Gastroesophageal Reflux Disease (GERD) is reported to affect a third of Americans. While there are medications like proton-pump inhibitors (i.e. Prilosec) and H2 blockers (i.e. Pepcid), many people still have symptoms despite taking these medications.
What causes GERD?
Acid reflux, or GERD, is caused by the acidic gastric fluids that flow into the esophagus from the stomach. This usually happens when a person’s esophageal sphincter, the ring that opens and closes when food is entering from the esophagus to the stomach, stays open for too long or is too relaxed. It can also be exacerbated by a hiatal hernia.
GERD typically causes a burning sensation in the chest or throat but chronic acid reflux can also cause significant damage to the esophagus.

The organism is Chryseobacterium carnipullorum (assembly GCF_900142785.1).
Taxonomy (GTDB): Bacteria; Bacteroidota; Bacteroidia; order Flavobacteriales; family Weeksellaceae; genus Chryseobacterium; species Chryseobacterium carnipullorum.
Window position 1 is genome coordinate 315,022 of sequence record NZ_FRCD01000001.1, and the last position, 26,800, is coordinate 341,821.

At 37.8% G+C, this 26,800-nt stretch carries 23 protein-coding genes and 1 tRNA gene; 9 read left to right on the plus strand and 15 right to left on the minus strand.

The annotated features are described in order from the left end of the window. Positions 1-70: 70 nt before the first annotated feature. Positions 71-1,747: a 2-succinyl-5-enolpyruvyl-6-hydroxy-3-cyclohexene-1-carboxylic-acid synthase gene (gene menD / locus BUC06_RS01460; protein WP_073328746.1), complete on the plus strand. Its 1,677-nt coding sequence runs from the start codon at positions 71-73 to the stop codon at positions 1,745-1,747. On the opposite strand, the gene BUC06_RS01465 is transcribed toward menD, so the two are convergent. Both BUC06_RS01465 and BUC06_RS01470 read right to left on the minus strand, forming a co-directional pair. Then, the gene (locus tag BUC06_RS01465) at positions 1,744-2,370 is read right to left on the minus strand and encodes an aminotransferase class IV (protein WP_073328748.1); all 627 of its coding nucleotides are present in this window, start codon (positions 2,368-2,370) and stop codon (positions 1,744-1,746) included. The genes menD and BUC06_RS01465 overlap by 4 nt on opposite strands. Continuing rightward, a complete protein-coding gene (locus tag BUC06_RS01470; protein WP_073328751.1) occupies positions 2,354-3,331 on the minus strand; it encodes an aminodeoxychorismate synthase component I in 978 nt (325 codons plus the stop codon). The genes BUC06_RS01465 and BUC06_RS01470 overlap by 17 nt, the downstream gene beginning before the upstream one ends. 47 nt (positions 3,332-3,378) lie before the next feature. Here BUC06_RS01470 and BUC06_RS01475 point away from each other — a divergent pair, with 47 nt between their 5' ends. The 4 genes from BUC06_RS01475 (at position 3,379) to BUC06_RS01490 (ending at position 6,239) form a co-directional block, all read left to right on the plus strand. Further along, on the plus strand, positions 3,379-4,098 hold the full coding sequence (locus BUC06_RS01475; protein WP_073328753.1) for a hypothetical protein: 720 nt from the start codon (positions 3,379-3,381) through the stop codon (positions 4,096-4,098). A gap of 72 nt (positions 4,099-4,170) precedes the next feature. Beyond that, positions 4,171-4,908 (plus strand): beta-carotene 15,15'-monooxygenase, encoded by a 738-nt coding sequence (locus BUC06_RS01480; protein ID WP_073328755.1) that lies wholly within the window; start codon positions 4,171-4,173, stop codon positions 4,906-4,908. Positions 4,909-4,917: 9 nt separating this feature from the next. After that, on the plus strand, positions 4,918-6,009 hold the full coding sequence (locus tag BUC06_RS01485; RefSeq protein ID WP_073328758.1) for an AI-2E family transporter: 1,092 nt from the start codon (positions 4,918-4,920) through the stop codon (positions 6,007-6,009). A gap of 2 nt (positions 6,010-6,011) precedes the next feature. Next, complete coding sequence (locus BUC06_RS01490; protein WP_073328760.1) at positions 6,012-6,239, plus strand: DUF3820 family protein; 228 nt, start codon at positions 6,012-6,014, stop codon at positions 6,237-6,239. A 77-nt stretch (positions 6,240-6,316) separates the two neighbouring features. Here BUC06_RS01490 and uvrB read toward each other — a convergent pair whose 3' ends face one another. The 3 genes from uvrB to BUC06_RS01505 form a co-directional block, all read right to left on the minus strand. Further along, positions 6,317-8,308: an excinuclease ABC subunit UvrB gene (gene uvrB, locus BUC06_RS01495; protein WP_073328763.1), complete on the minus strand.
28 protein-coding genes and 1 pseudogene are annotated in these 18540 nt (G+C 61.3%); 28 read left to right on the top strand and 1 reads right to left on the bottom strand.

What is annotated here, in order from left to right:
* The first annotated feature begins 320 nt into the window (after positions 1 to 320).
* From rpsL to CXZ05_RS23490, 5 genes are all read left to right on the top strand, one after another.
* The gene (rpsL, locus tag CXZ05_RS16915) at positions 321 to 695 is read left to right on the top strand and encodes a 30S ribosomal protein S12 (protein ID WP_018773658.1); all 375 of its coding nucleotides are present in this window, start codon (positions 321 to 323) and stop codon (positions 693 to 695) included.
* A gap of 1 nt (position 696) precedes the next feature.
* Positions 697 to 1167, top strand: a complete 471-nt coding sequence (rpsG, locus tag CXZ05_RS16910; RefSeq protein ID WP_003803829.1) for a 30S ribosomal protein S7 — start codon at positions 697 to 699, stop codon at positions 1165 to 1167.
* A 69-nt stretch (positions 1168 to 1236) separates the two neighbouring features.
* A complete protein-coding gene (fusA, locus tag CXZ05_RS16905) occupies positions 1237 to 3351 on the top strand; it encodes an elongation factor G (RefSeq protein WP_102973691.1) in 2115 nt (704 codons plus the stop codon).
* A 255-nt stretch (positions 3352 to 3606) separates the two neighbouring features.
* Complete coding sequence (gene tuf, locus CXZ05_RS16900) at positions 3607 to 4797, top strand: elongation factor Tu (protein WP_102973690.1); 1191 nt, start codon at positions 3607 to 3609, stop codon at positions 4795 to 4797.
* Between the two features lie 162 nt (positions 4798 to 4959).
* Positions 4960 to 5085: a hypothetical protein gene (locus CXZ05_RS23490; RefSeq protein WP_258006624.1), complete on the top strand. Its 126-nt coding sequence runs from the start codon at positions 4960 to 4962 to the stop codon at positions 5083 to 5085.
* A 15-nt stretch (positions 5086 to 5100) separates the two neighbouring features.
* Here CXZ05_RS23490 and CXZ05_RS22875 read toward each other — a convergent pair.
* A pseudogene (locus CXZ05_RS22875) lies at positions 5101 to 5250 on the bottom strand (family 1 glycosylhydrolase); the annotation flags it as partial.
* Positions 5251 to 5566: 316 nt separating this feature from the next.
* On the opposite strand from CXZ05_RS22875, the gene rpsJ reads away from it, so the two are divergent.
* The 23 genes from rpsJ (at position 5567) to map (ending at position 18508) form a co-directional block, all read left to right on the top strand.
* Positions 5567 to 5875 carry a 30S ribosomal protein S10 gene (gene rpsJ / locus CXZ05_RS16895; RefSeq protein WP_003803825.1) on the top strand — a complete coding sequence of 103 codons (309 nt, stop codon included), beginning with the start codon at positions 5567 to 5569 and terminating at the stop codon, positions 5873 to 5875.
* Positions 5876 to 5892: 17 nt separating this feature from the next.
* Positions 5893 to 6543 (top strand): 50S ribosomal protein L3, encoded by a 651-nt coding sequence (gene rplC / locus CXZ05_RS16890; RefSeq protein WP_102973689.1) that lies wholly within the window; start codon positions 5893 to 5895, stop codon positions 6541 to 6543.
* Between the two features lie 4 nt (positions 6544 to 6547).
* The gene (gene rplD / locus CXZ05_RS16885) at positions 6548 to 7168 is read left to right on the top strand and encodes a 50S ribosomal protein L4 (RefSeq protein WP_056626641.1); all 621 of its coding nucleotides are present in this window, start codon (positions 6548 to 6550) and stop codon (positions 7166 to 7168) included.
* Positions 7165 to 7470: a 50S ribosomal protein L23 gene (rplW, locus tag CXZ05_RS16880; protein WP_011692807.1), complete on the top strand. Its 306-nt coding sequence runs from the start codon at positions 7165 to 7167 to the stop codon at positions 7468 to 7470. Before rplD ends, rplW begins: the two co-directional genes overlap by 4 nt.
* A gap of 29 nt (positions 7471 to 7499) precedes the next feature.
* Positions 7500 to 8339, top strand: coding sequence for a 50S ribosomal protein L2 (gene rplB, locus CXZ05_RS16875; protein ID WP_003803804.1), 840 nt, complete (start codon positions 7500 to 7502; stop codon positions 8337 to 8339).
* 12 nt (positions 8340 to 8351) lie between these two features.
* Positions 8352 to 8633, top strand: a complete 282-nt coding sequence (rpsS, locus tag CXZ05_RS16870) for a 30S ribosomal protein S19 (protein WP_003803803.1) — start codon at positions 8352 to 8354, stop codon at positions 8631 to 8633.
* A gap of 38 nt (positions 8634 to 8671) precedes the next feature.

According to the report from Cedar-Sinai, 44 percent of the 71,812 respondents reported they had acid reflux symptoms in the past, with 30.9 percent reporting they had symptoms in the past week. Strikingly, over 50 percent of those taking PPIs reported persistent symptoms. There’s also a concern for longterm side effects associated with PPIs.
This clearly supports the need for more research into more effective and safer drugs to treat GERD.
If you are experiencing symptoms of heartburn/acid reflux, speak to your medical provider about treatment and prevention options. Your provider can help determine if you should have an upper GI scope to rule out more concerning causes.
Jeremiah Robinson is a licensed and certified Physician Assistant at T. Douglas Gurley MD in Atlanta, GA.